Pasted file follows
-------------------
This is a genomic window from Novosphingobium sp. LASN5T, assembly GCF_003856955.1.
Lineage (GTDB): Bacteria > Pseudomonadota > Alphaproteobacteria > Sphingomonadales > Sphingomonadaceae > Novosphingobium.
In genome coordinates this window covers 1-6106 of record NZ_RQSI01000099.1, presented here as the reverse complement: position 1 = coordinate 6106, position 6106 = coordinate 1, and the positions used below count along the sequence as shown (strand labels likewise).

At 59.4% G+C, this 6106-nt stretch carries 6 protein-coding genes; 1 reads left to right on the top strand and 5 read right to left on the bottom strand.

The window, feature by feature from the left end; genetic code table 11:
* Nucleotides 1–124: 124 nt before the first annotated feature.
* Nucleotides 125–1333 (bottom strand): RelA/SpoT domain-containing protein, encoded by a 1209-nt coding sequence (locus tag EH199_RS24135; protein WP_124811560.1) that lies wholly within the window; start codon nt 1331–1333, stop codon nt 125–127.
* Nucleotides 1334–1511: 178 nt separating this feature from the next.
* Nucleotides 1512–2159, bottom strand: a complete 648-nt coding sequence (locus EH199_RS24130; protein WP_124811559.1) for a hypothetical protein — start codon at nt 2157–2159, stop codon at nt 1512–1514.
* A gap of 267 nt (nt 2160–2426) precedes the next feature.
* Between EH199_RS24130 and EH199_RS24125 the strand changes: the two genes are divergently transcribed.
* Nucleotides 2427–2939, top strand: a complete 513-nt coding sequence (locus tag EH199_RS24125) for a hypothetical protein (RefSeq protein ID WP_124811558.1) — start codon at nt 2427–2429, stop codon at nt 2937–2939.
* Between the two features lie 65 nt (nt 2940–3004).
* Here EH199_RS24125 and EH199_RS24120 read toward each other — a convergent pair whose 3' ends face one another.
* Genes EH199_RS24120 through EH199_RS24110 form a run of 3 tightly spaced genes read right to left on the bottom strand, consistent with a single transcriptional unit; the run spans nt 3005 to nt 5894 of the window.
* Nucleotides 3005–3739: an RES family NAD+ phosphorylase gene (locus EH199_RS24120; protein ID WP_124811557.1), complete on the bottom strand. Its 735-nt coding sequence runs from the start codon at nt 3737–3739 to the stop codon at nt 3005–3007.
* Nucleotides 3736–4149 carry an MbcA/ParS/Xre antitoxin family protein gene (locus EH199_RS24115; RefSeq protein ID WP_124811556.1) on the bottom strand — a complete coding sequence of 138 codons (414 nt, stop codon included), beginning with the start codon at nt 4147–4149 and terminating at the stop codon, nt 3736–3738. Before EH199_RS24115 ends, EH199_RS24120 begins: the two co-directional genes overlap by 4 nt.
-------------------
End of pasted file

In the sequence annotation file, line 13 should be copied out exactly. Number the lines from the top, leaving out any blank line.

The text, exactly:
* Between the two features lie 65 nt (nt 2940–3004).